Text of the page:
THE larger-than-expected influx of migrants will cushion the residential building sector from any sharp correction in 2003/04, and building levels will again increase in 2004/05, says the latest Building Industry Prospects from BIS Shrapnel.
The market will experience an 11 per cent decline to 151,000 dwelling commencements in 2003/04, which while it remains a significant decline is much less severe than the previous forecast of 139,000 dwellings.
BIS Shrapnel has revised its forecasts following the release of new migration and population figures from the Australian Bureau of Statistics. The ABS has recently revised upward the level of net overseas migration by some 26,000 annually over the two years to June 2002.
Based on these figures, BIS Shrapnel calculates that net overseas migration will total between 140,000 and 150,000 annually over the next three years, an estimate that considerably increases underlying demand for new dwellings in all states and territories. (The sole exception is the Northern Territory where the original estimate remains unchanged.)
(This stronger overseas migration is being driven largely by substantial growth in the number of long term visitor arrivals, not simply by an increase in permanent immigrants.)
BIS Shrapnel forecasts total dwelling commencements will increase by 2 per cent to 168,300 dwellings in 2002/03, based on building approvals to April 2003.
The Director of Building Services, Robert Mellor, identifies an increased level of demolitions, or "knock-downs", of detached housing as a further influence driving the sector. Demolitions have been running particularly strongly in Sydney, as the high cost of land leads some home owners to knock down their existing houses and build new ones, rather than move or undertake home additions.
BIS Shrapnel estimates underlying demand for new dwellings over the next five years to average 160,000 annually, compared with 141,500 per anum in the five years between 1996 and 2001. The largest increases in demand will occur Victoria, NSW and Queensland.
The increased level of immigration will be responsible for an additional 13,000 dwellings annually over the next five years, compared with BIS Shrapnel's projections of a year ago, while higher demolitions are expected to result in additional demand of 7000 dwellings. (The total underlying demand has been marginally adjusted downwards for a slightly lower household formation ratio.)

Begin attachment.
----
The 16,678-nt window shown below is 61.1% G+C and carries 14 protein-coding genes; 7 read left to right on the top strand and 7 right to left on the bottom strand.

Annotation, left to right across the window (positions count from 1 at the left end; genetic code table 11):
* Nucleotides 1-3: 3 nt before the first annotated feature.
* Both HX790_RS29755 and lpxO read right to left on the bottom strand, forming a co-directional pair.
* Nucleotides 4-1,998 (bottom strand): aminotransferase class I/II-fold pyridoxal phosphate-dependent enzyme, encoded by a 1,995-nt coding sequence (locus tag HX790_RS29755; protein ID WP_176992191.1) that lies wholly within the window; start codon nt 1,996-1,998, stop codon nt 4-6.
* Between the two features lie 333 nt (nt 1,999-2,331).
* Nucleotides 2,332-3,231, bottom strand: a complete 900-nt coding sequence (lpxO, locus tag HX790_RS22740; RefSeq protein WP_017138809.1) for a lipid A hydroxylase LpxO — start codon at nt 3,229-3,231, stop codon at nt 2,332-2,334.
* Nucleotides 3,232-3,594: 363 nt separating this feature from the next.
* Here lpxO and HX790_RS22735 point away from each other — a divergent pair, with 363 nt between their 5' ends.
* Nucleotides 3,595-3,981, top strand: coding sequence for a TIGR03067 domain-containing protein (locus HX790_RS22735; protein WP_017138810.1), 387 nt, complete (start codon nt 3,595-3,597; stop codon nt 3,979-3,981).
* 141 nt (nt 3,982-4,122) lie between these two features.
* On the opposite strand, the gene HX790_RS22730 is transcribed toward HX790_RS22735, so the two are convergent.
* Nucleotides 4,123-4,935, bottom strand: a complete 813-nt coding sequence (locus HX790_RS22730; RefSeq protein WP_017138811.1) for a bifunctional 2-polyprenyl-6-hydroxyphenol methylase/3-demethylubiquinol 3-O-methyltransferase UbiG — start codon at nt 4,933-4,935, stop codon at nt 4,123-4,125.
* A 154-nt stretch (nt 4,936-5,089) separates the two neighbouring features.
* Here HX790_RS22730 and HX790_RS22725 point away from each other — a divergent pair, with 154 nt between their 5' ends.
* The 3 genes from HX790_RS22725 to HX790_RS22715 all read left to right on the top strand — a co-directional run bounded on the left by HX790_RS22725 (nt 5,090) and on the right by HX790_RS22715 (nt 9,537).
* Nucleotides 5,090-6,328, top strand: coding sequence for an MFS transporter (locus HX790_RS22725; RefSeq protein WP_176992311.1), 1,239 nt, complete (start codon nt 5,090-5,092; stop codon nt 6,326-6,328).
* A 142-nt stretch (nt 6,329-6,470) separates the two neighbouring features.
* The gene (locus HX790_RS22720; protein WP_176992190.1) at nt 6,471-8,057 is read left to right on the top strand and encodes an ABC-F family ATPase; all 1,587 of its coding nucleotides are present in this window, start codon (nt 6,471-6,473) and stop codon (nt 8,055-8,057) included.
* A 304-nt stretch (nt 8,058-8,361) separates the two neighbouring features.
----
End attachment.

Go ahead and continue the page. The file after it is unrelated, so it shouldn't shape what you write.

NSW: New ABS figures show an increased number of immigrants over the past three years has boosted population by 47,000 as at June 2002. Accordingly BIS Shrapnel has revised upward the estimated stock deficiency as at June 2002 from 2700 to 15,400 dwellings. Dwelling completions plummeted in 2001/02 following the post-GST correction, and despite relatively high completions in 2003/04 and 2004/05, the stock deficiency is expected to increase slightly. A projected deficiency of 21,700 dwellings by June 2004 will drive a boom in dwelling commencements in 2004/05 and 2005/06.
Victoria: The dwelling stock deficiency is marginally lower than previously estimated. Given the current strength of construction and the fact that underlying demand will weaken in 2003/04 as Victoria returns to a net interstate migration outflow, the market will be nearly in balance by June 2004. The underlying demand estimate for new dwellings has been increased by 3300 to 36,900 dwellings per annum, due to higher overseas migration and a larger number of demolitions.
Queensland: The market has turned around from one of oversupply at June 2000 to a large estimated stock deficiency of 16,800 dwellings at June 2003. The underlying demand estimate has increased by 6400 dwellings to a requirement for 41,500 dwellings annually over the next five years. This increase in underlying demand is the largest of any state or territory, with Queensland expected to absorb a higher share of immigrants from overseas and a larger net inflow from interstate migration.
Western Australia: BIS Shrapnel has revised down its estimate of excess supply at June 2003 from 8300 dwellings to 1000 because a much higher level of demolitions has now been estimated. The state's underlying demand estimate has been increased by 2300 dwellings due to the expectation of a higher level of overseas migration and more demolitions over the next five years.
South Australia: Higher population numbers and, in turn, stronger underlying demand has led to a revision in the state's oversupply from 10,600 to 2600 dwellings at June 2003. However, construction remains well above underlying demand and will result in excess stock increasing to 4300 dwellings by June 2004. Estimated annual underlying demand has been increased by 1400 to 7500 dwellings, due to an expectation of a lower net interstate population outflow than previously forecast.
The excess supplies of dwellings in Tasmania (2100) and the Australian Capital Territory (200) have been reduced from previous forecasts due to higher population estimates. The annual underlying demand estimate in Tasmania has been increased from 1000 to 1500 dwellings and in the ACT from 1800 to 2100 dwellings.
Northern Territory: With lower population growth and an increase in the estimate of unoccupied dwellings, the market is estimated to have an oversupply of 3000 dwellings as at June 2003. However, the Territory is experiencing a high level of investment in oil and gas projects. These projects will drive stronger population growth which, in turn, will increase underlying demand for new dwellings. Underlying demand is estimated at 1600 dwellings annually over the next five years, compared with 1200 per annum between 1996 and 2001. - Construction Contractor